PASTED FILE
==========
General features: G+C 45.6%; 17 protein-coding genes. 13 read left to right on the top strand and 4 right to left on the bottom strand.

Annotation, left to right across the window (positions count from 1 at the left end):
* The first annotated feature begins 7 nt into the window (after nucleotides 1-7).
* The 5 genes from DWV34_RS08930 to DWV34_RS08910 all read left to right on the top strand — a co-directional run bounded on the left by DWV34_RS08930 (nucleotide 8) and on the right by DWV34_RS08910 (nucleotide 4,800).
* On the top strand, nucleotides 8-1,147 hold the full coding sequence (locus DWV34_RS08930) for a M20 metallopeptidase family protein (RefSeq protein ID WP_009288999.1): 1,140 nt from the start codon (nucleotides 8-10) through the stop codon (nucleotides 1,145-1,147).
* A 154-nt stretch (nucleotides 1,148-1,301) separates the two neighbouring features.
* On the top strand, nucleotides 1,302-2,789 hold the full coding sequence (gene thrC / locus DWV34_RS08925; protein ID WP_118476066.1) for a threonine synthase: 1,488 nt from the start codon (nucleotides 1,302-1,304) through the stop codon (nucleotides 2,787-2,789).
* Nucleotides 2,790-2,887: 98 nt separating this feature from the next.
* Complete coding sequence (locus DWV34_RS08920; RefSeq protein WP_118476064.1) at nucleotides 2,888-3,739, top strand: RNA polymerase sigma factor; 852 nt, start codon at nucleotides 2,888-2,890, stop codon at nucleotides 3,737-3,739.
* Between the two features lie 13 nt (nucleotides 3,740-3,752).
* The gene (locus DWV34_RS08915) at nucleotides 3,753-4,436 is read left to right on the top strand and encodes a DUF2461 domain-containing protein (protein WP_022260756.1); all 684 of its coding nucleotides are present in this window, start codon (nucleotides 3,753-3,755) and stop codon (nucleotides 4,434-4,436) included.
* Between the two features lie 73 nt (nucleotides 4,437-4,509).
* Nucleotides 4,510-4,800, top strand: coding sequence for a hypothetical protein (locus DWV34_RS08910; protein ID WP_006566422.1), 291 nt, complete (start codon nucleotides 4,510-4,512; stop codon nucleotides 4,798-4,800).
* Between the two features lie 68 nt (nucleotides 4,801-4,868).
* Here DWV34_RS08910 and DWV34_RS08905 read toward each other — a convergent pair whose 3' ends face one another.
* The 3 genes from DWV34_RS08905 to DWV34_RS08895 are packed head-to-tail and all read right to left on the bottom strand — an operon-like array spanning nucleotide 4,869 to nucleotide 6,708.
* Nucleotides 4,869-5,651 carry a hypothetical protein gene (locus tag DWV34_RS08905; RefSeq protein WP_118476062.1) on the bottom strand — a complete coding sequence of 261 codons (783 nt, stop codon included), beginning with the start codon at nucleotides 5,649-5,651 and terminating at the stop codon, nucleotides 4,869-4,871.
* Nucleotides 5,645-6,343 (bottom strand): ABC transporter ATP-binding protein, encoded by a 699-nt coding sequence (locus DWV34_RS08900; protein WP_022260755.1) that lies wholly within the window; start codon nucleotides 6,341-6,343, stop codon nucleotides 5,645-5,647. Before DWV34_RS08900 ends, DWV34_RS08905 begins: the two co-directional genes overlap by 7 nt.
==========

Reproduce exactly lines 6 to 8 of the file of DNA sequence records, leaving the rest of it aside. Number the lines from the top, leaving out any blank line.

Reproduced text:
* A 154-nt stretch (nucleotides 1,148-1,301) separates the two neighbouring features.
* On the top strand, nucleotides 1,302-2,789 hold the full coding sequence (gene thrC / locus DWV34_RS08925; protein ID WP_118476066.1) for a threonine synthase: 1,488 nt from the start codon (nucleotides 1,302-1,304) through the stop codon (nucleotides 2,787-2,789).
* Nucleotides 2,790-2,887: 98 nt separating this feature from the next.